We included meta-analyses in our evidence report if we found them to be relevant for a key question and of good or fair methodological quality.10 We did not review individual studies if they were included in a high-quality meta-analysis. We excluded meta-analyses that were not based on a comprehensive systematic literature search or did not maintain the units of the studies in their statistical analyses. We checked our database to guarantee that our literature search had detected trials included in any meta-analyses that we discarded, and we then obtained any missing articles.

C. Data Abstraction

We designed and used a structured data abstraction form to ensure consistency of appraisal for each study. Trained reviewers abstracted data from each study and assigned an initial quality rating. A senior reviewer read each abstracted article, evaluated the completeness of the data abstraction, and confirmed the quality rating. We abstracted the following data from included trials: study design, eligibility criteria, intervention (drugs, dose, duration), additional medications allowed, methods of outcome assessment, population characteristics, sample size, loss to follow-up, withdrawals due to adverse events, results, and adverse events reported. We recorded intention-to-treat results if available.

D. Quality Assessment

We assessed the internal validity (quality) of trials based on predefined criteria (Appendix B). These criteria are based on those developed by the US Preventive Services Task Force (ratings: good-fair-poor)11 and the National Health Service Centre for Reviews and Dissemination.12 External validity (generalizability) was assessed and reported but did not influence quality ratings.

Two independent reviewers assigned quality ratings; they resolved any disagreements by discussion and consensus or by consulting a third, independent party. Elements of internal validity assessment included, among others, randomization and allocation concealment, similarity of compared groups at baseline, use of intention-to-treat analysis, and overall and differential loss to follow-up.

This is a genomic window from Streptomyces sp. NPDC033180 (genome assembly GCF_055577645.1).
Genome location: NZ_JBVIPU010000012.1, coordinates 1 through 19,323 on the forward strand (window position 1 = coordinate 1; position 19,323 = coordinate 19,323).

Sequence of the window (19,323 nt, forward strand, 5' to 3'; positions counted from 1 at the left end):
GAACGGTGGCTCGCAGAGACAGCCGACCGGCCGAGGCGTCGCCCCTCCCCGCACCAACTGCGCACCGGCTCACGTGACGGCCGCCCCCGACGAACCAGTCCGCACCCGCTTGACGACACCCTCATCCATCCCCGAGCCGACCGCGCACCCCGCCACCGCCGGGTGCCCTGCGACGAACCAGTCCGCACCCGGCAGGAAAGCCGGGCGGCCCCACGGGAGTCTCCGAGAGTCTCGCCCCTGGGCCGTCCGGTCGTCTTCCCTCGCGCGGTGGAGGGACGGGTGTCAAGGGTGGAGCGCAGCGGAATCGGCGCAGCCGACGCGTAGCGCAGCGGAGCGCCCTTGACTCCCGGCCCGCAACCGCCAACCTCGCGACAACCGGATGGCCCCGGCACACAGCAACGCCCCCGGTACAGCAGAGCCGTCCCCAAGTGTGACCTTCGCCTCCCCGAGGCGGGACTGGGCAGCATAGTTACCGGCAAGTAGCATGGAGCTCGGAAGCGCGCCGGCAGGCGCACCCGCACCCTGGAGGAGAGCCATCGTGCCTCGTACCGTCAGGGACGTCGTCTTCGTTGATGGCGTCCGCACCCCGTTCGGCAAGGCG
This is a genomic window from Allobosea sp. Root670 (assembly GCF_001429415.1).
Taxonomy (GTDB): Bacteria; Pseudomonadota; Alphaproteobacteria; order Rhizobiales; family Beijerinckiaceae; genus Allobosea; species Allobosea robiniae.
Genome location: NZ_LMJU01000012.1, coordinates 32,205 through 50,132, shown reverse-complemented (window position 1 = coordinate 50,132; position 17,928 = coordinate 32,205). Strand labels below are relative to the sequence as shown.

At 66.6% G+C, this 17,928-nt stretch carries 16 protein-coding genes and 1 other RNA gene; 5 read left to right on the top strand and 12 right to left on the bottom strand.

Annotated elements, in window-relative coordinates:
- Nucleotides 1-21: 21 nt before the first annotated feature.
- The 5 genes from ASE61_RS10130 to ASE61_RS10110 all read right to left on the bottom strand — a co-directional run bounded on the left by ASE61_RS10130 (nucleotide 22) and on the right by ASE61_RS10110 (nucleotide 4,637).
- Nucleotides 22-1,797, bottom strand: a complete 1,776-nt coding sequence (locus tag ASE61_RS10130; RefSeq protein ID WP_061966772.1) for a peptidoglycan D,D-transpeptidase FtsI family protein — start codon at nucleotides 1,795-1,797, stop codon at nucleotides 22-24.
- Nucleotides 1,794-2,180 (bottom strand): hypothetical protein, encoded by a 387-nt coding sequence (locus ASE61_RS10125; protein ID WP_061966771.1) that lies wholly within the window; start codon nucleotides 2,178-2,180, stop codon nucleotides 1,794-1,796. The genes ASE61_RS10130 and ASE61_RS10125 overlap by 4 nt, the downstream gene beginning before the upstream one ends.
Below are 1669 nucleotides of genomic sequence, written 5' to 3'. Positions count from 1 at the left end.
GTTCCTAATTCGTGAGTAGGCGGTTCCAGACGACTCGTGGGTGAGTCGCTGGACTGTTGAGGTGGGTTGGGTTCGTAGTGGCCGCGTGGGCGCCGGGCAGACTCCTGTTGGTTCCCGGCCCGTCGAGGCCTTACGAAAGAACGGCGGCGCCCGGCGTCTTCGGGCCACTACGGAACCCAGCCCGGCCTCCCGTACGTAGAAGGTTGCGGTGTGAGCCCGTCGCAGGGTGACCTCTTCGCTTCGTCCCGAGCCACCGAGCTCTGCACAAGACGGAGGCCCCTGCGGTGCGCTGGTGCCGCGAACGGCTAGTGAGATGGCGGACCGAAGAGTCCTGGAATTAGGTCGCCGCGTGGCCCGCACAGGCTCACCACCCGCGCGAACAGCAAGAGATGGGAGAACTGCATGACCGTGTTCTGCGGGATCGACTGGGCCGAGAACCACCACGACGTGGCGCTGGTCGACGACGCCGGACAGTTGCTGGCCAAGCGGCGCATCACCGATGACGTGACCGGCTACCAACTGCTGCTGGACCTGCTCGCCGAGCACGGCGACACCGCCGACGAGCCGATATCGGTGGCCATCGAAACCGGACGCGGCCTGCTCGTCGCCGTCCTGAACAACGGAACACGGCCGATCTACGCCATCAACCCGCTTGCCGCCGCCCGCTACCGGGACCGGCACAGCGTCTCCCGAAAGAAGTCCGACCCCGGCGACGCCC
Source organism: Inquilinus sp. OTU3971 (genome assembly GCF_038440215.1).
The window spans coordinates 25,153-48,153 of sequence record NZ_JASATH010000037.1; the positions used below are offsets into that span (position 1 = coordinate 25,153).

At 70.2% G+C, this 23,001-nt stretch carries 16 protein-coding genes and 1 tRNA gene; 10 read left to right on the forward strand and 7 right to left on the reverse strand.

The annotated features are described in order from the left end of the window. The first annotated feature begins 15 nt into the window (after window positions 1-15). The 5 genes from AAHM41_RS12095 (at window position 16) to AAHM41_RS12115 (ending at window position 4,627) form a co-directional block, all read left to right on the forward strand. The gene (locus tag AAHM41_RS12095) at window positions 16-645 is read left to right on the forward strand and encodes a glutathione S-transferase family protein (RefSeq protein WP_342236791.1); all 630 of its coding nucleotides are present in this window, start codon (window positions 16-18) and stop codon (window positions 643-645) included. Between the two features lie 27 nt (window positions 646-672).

Loss to follow-up was defined as the number of persons randomized who did not reach the endpoint of the study,13 independent of the reason and the use of intention-to-treat analysis. We adopted a cut-off point of 20 percent loss to follow-up as a limit beyond which bias was likely to be introduced because of missing endpoint assessments. Trials with more than 20 percent but less than 40 percent loss to follow-up were eligible for a quality rating of fair (but not good). Studies with more than 40 percent overall loss to follow-up or more than 15 percentage points differential loss to follow-up between study groups were rated as poor. These cut-off points took into consideration that loss to follow-up appears to be higher in psychiatric populations than in other study populations.

Trials that had a fatal flaw in one or more categories were rated poor quality and not included in the analysis of the evidence report (Appendix C) unless the evidence was severely lacking for an indication. Trials that met all criteria were rated good quality. The majority of trials received a quality rating of fair. This includes studies that presumably fulfilled all quality criteria but did not report their methodologies to an extent that answered all our questions. Thus, the “fair quality” category includes trials with quite different strengths and weaknesses. The results of some fair quality studies are likely to be valid; others are probably valid.

E. Data Synthesis

We conducted meta-analyses of data for head-to-head comparisons for trials that were fairly homogenous in study populations and outcome assessments. Our outcome measure of choice was the relative risk (RR) of being a responder on the Hamilton Rating Scale for Depression (HAM-D) or the Montgomery-Asberg Depression Rating Scale (MADRS) (more than 50 percent improvement from baseline) at study endpoint. We chose this outcome measure because response to treatment can be viewed as a close proxy to health outcomes. Therefore, such an outcome measure has more clinical significance than a comparison of mean changes of scores on rating scales.

For each meta-analysis, we conducted a test of heterogeneity and applied both a random and a fixed effects model. We report the random effects model results because, in all three meta-analyses, the results from random and fixed effects models were very similar. If the RR was statistically significant, we then conducted a meta-analysis of the risk differences to calculate the number needed to treat (NNT) on the pooled risk difference.

We assessed publication bias using funnel plots and Kendell’s tests. However, given the small number of component studies in our meta-analyses results of these tests must be viewed cautiously. All statistical analyses were conducted using StatsDirect, version 2.3.8.

Copyright © 2011 Oregon Health & Science University.
Bookshelf ID: NBK54357